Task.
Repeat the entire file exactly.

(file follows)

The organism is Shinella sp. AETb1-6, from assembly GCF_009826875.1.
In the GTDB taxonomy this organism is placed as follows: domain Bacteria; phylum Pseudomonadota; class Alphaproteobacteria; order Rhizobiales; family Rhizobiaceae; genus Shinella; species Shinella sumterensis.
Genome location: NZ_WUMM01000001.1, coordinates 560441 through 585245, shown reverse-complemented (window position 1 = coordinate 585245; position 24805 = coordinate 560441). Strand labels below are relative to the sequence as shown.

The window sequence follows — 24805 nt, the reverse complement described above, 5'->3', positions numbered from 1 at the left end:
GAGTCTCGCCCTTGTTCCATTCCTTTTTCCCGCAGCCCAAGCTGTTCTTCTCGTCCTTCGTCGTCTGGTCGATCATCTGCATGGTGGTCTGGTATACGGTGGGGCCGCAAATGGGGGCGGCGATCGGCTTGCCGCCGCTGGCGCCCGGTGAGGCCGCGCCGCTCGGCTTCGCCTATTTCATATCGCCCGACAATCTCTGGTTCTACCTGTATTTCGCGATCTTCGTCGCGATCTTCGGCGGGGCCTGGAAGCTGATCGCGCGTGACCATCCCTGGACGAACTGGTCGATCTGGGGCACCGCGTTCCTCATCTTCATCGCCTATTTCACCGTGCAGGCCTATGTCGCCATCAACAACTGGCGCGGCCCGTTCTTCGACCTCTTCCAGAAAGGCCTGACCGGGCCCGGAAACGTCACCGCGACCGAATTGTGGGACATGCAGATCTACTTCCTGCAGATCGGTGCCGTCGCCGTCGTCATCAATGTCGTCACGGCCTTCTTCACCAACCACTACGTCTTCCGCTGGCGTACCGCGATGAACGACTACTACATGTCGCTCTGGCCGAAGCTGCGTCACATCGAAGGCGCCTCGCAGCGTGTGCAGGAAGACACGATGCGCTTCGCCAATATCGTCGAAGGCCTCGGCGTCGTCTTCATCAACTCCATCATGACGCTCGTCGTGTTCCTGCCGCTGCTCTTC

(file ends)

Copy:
The organism is Shinella sp. AETb1-6, from assembly GCF_009826875.1.
In the GTDB taxonomy this organism is placed as follows: domain Bacteria; phylum Pseudomonadota; class Alphaproteobacteria; order Rhizobiales; family Rhizobiaceae; genus Shinella; species Shinella sumterensis.
Genome location: NZ_WUMM01000001.1, coordinates 560441 through 585245, shown reverse-complemented (window position 1 = coordinate 585245; position 24805 = coordinate 560441). Strand labels below are relative to the sequence as shown.

The window sequence follows — 24805 nt, the reverse complement described above, 5'->3', positions numbered from 1 at the left end:
GAGTCTCGCCCTTGTTCCATTCCTTTTTCCCGCAGCCCAAGCTGTTCTTCTCGTCCTTCGTCGTCTGGTCGATCATCTGCATGGTGGTCTGGTATACGGTGGGGCCGCAAATGGGGGCGGCGATCGGCTTGCCGCCGCTGGCGCCCGGTGAGGCCGCGCCGCTCGGCTTCGCCTATTTCATATCGCCCGACAATCTCTGGTTCTACCTGTATTTCGCGATCTTCGTCGCGATCTTCGGCGGGGCCTGGAAGCTGATCGCGCGTGACCATCCCTGGACGAACTGGTCGATCTGGGGCACCGCGTTCCTCATCTTCATCGCCTATTTCACCGTGCAGGCCTATGTCGCCATCAACAACTGGCGCGGCCCGTTCTTCGACCTCTTCCAGAAAGGCCTGACCGGGCCCGGAAACGTCACCGCGACCGAATTGTGGGACATGCAGATCTACTTCCTGCAGATCGGTGCCGTCGCCGTCGTCATCAATGTCGTCACGGCCTTCTTCACCAACCACTACGTCTTCCGCTGGCGTACCGCGATGAACGACTACTACATGTCGCTCTGGCCGAAGCTGCGTCACATCGAAGGCGCCTCGCAGCGTGTGCAGGAAGACACGATGCGCTTCGCCAATATCGTCGAAGGCCTCGGCGTCGTCTTCATCAACTCCATCATGACGCTCGTCGTGTTCCTGCCGCTGCTCTTC